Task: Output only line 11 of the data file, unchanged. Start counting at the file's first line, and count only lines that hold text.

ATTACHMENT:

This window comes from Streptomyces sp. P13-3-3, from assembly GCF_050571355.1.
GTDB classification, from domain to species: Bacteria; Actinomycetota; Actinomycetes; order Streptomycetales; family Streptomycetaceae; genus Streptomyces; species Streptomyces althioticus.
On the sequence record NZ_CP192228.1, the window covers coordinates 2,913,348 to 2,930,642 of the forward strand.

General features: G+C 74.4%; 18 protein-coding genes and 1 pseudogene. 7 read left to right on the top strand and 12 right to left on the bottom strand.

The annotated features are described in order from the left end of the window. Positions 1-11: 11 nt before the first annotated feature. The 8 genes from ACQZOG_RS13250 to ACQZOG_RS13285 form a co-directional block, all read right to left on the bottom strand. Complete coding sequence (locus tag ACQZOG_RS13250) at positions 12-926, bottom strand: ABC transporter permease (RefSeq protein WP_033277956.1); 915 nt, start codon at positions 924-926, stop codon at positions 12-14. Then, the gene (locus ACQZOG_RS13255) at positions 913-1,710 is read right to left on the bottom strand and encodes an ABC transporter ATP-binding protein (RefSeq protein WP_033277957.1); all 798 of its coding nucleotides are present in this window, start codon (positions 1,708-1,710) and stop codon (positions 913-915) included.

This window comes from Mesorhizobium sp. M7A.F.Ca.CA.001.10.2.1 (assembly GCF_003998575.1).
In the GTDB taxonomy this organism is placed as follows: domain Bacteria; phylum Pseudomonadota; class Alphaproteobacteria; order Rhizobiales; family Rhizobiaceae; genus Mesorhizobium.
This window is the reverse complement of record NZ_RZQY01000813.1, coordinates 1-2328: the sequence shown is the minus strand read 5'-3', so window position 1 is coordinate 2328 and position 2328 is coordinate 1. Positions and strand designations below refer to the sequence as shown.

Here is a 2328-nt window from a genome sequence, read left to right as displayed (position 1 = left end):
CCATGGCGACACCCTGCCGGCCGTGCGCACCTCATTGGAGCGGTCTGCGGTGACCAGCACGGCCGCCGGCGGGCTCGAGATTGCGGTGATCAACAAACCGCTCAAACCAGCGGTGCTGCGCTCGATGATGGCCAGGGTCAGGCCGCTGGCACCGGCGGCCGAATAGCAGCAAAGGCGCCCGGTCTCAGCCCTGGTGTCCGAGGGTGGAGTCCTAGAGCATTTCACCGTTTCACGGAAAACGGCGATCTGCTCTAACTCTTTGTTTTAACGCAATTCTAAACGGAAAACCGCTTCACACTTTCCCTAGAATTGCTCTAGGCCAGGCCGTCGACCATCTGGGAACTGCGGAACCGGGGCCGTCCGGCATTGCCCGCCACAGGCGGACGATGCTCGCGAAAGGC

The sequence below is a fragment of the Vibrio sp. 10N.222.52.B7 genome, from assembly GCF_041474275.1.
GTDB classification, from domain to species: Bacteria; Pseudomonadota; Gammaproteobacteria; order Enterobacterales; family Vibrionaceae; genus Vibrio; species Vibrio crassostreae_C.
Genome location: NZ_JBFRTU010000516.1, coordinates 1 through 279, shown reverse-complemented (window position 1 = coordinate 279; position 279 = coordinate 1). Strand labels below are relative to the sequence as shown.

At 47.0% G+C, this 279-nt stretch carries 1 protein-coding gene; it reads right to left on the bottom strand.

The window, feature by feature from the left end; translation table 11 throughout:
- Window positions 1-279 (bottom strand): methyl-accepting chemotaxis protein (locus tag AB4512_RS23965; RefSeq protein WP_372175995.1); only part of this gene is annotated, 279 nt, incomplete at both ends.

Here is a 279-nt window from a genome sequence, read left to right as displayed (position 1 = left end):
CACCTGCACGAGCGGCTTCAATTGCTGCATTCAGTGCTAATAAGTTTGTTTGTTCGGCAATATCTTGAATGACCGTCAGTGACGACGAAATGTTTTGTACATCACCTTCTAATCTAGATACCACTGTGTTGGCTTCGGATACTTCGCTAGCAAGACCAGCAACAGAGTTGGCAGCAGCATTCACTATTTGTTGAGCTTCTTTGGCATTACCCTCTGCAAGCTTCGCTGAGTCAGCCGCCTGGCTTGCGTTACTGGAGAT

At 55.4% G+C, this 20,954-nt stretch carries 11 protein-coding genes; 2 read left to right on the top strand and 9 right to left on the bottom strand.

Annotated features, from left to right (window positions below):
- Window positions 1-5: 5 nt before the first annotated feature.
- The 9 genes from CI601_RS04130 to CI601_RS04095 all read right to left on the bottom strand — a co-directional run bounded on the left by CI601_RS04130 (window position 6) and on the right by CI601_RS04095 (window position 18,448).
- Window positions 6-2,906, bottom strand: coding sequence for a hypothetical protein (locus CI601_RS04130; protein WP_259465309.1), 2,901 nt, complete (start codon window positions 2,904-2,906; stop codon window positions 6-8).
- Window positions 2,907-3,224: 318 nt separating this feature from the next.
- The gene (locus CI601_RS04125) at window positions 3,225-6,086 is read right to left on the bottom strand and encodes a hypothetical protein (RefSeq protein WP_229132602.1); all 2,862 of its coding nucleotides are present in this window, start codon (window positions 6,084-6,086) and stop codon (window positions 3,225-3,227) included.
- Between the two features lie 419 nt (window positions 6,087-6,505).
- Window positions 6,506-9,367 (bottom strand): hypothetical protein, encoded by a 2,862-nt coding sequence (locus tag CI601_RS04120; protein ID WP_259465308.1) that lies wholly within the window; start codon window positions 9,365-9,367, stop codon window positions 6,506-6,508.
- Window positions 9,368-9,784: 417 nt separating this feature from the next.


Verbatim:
The sequence below is a fragment of the Vibrio sp. 10N.222.52.B7 genome, from assembly GCF_041474275.1.